First Father’s Day without a Father

My father died last month.
He was 94 and lived a long life doing what he knew he was called to do in the world.

This is the first time in my 65 years that on this day there is no one living to honour, no one alive to celebrate. I do hold his memory, imperfections and all, in a sacred place today. But also the other man who was a father figure for me, who died a decade ago.

I admit to ambivalent feelings about my male parent. He was excessively devoted to his male god and this god’s son. I am not devoted at all to either any longer. He admitted that his love for his deity overrode any love for any human person. A twisted theology – ‘I love God so I can’t love anyone else.’

It is a challenge to understand the place where one should put such complex memories and convoluted understandings where the human and the divine tangle and knot in the mind and had tied up the soul for far too many years.

I freed myself from all of that tangle several decades ago. It made it possible to see my father as a fallible human, a talented artist and an inadequate parent. But that was my life, my history, the reality that shaped me. I am who I am for having grown up in his studio. What I learned there had the most profound impact upon me, matched only by what I discovered about myself and the world when I attended university as an adult.

My mother died 26 years ago, do now my brother and I are adult orphans. We make our ways in the world shaped by our parents’ actions and by our reactions to them as we moved into the world on our own, and we continue to do so.

This is the first Father’s Day I have not had a father alive. For the rest of my life, this will be the case.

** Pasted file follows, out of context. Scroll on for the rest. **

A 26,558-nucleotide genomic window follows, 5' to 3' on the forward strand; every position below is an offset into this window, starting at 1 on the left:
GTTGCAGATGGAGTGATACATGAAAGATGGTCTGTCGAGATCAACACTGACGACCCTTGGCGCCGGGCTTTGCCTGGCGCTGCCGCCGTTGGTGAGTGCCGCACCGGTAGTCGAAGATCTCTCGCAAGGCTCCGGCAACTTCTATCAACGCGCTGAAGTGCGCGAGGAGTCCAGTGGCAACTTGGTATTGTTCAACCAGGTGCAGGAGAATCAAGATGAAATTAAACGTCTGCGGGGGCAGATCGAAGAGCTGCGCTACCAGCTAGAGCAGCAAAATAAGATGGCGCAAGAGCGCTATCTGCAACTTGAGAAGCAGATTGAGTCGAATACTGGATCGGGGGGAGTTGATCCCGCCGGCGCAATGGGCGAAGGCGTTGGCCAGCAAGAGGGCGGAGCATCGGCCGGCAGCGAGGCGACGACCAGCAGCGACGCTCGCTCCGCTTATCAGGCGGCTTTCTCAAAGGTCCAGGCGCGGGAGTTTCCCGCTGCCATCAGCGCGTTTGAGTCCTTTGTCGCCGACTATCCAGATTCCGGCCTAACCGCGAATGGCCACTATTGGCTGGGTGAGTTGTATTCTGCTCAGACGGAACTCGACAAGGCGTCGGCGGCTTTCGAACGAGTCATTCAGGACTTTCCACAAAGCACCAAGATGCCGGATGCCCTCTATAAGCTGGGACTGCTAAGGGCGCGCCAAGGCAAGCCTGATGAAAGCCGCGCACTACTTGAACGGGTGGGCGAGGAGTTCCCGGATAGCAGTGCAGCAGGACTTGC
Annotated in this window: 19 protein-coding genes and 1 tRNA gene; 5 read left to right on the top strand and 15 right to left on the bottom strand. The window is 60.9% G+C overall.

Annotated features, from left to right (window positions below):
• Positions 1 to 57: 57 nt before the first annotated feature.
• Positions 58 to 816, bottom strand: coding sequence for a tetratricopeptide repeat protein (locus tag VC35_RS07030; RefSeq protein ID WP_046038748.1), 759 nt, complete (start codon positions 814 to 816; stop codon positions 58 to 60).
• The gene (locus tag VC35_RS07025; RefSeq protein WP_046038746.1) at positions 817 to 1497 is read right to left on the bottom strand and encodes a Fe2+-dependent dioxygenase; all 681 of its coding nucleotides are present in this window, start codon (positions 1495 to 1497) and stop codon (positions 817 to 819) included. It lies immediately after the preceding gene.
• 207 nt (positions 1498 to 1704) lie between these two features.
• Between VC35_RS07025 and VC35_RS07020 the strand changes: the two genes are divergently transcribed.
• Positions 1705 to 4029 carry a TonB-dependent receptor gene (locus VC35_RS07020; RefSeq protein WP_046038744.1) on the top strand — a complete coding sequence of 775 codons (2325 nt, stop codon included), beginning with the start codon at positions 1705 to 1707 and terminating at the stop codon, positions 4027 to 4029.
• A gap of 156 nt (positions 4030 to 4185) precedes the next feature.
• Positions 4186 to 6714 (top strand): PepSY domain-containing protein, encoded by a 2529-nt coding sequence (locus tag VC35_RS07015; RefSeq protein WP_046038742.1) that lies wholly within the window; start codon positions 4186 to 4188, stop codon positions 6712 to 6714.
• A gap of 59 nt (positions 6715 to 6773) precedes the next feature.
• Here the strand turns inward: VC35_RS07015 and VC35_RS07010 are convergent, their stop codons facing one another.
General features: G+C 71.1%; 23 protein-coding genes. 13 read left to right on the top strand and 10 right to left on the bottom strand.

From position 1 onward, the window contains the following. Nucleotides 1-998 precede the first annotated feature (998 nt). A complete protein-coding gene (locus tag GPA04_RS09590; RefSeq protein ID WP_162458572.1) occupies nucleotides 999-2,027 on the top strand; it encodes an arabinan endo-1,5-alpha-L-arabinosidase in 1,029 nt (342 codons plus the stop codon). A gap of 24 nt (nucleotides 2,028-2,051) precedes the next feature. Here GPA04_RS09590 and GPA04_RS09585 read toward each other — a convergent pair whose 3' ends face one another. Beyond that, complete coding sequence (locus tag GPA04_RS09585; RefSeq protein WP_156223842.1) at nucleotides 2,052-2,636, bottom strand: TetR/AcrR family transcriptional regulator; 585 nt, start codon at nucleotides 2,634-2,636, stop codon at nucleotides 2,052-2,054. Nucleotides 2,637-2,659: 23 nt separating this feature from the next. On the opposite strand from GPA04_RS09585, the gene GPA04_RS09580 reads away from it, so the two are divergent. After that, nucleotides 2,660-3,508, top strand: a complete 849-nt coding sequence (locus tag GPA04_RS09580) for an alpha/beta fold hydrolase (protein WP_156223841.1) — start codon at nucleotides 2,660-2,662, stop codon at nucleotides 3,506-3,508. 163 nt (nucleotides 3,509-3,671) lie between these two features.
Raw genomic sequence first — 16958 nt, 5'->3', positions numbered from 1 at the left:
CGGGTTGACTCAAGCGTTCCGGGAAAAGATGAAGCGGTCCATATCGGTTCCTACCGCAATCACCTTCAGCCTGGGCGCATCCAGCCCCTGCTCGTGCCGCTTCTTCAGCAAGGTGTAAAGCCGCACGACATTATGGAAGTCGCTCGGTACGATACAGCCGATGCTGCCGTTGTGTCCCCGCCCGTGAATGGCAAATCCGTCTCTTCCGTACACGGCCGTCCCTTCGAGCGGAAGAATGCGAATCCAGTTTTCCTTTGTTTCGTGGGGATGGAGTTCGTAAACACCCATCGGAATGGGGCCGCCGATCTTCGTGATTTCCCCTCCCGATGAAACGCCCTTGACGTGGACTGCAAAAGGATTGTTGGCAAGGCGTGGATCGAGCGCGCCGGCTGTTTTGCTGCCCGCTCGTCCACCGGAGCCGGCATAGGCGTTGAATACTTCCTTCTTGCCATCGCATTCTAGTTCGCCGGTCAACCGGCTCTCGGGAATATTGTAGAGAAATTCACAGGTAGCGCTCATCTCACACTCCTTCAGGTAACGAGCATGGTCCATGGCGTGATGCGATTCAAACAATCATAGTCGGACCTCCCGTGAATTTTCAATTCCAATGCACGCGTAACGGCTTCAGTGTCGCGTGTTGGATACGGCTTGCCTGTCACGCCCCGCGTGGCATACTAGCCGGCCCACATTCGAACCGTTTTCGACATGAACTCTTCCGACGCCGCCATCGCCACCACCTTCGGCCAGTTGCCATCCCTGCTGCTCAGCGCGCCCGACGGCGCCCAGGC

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Reunion

Near enough to twenty years
since last we saw the other,
first sighted in the shadow
of old Salisbury Cathedral’s
twisted spire with a chill breeze
yanking the flowers
from a short row of horse chestnuts,
extinguishing their candles
under a grey clouded sky,
arms flung out as suitcase dropped
a long-holding hug and whispered tears
melting away time
retracting distance
renewing connection.

Sitting in the cloister
introductions made between
her and my new partner,
three cups of different teas,
mint, hibiscus, camomile,
and then he excused himself
leaving us to reminisce,
indulging in nostalgia
washing between us like tides,
revealing in our sharing
the good days and the dark times
we have each lived
in places far from where we met.

Time stood still,
distance evaporated
stories merged
interests twined,
whilst we sat together,
speaking punctuated
by shared tears and laughter,
hands reaching out to comfort
and affirm deep connections
yet exist between us,
stronger today than we had before.

Alas, our brief time together
came to a close marked by
the striking of the Cathedral’s bells,
and walking to the place of our parting,
we both knew that what we had
will remain and what we have now
will continue to grow
as yet more years tumble behind us,
for our reunion revealed
a deep abiding friendship,
neither of us will leave behind.